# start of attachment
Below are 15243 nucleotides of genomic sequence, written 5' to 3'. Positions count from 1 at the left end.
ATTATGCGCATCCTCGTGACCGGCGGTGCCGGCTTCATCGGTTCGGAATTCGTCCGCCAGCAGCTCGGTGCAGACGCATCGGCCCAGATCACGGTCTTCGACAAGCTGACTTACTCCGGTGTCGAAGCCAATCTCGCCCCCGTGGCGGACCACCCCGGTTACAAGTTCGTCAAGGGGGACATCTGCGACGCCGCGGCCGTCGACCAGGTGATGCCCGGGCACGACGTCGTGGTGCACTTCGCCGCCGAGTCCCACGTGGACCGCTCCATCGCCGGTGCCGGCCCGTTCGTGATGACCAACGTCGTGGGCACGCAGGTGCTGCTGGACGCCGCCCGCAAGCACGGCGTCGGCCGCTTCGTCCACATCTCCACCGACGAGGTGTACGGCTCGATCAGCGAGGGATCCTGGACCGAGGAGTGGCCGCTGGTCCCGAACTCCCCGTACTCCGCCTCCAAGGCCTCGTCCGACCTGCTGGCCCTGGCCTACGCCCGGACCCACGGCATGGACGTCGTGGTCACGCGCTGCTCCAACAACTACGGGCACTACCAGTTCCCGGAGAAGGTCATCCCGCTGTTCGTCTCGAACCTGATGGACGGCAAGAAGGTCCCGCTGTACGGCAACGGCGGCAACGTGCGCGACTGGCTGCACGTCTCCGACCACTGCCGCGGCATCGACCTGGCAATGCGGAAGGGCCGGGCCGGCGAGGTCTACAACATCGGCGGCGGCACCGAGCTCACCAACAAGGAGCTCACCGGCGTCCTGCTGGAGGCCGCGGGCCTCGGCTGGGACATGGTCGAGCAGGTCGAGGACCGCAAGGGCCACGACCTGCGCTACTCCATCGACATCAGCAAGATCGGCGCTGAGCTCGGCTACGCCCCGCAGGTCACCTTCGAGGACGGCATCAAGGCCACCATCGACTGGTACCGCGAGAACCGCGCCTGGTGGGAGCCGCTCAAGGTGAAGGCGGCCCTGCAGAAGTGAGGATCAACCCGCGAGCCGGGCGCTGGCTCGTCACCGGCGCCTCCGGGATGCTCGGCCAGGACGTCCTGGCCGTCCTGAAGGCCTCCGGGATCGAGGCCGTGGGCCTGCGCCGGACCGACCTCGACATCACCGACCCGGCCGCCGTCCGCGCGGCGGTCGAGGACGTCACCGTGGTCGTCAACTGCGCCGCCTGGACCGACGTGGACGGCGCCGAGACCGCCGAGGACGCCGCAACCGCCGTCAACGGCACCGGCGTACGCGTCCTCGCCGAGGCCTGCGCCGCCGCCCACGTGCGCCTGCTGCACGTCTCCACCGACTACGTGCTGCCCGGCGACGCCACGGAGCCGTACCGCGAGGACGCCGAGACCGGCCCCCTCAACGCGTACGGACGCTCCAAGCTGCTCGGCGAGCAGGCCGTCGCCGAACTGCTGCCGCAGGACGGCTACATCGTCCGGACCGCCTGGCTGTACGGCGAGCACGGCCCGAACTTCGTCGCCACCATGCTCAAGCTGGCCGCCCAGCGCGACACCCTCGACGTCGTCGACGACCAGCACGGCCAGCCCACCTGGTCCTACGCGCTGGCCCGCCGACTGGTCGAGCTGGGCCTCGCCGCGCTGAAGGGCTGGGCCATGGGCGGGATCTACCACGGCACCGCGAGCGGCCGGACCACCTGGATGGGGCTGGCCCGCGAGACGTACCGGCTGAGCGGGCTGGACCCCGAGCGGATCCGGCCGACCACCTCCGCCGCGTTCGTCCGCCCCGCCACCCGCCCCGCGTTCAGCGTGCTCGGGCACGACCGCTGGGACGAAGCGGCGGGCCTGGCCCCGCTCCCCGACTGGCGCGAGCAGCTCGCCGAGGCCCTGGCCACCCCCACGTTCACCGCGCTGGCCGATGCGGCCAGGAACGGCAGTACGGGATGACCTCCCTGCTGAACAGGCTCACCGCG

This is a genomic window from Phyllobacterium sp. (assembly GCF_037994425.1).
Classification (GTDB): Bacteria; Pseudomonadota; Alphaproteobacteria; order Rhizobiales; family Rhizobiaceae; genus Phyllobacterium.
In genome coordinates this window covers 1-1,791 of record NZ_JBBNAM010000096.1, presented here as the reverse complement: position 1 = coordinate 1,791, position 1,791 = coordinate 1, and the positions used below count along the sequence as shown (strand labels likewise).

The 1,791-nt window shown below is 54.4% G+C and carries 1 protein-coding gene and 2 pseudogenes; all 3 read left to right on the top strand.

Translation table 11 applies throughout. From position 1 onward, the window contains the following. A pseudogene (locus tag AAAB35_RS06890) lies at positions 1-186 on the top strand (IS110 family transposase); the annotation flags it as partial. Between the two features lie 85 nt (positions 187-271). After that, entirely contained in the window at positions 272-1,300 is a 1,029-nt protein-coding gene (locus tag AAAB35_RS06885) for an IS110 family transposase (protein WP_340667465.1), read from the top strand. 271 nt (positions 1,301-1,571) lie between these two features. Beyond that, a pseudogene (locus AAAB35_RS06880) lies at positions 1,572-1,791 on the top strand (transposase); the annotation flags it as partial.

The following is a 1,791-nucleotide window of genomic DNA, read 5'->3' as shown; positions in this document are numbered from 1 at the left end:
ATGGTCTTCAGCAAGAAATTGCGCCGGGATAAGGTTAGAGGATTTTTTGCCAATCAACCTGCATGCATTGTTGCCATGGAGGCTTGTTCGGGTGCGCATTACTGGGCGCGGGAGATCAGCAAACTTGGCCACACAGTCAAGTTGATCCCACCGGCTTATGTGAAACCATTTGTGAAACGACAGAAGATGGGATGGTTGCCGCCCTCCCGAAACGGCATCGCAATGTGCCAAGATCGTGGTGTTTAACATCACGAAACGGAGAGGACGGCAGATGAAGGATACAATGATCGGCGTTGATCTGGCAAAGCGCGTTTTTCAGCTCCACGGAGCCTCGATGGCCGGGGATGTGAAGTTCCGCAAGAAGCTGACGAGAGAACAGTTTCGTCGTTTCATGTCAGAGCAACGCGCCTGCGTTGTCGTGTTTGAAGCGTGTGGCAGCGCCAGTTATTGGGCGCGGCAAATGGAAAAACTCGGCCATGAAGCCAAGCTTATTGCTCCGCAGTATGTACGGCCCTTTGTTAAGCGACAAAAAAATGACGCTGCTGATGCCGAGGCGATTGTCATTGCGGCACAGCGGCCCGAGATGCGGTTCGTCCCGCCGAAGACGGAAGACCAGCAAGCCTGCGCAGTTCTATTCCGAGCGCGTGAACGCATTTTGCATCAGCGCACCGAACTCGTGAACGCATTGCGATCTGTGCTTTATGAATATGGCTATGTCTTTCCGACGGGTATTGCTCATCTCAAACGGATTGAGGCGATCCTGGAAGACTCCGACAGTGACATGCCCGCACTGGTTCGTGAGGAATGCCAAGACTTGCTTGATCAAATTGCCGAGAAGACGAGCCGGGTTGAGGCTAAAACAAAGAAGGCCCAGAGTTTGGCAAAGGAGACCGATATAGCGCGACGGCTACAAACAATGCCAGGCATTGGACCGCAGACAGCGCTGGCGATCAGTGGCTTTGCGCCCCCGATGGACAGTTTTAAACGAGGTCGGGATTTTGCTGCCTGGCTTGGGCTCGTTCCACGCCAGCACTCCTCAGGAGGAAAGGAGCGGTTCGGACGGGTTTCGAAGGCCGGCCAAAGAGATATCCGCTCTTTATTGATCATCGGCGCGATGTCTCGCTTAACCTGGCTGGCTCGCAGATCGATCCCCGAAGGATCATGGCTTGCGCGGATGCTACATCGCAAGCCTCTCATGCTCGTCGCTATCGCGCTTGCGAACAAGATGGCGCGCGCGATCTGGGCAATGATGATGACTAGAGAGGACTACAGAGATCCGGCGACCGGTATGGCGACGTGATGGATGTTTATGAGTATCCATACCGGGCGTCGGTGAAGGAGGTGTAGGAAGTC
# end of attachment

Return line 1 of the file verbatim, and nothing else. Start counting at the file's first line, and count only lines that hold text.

Below are 15243 nucleotides of genomic sequence, written 5' to 3'. Positions count from 1 at the left end.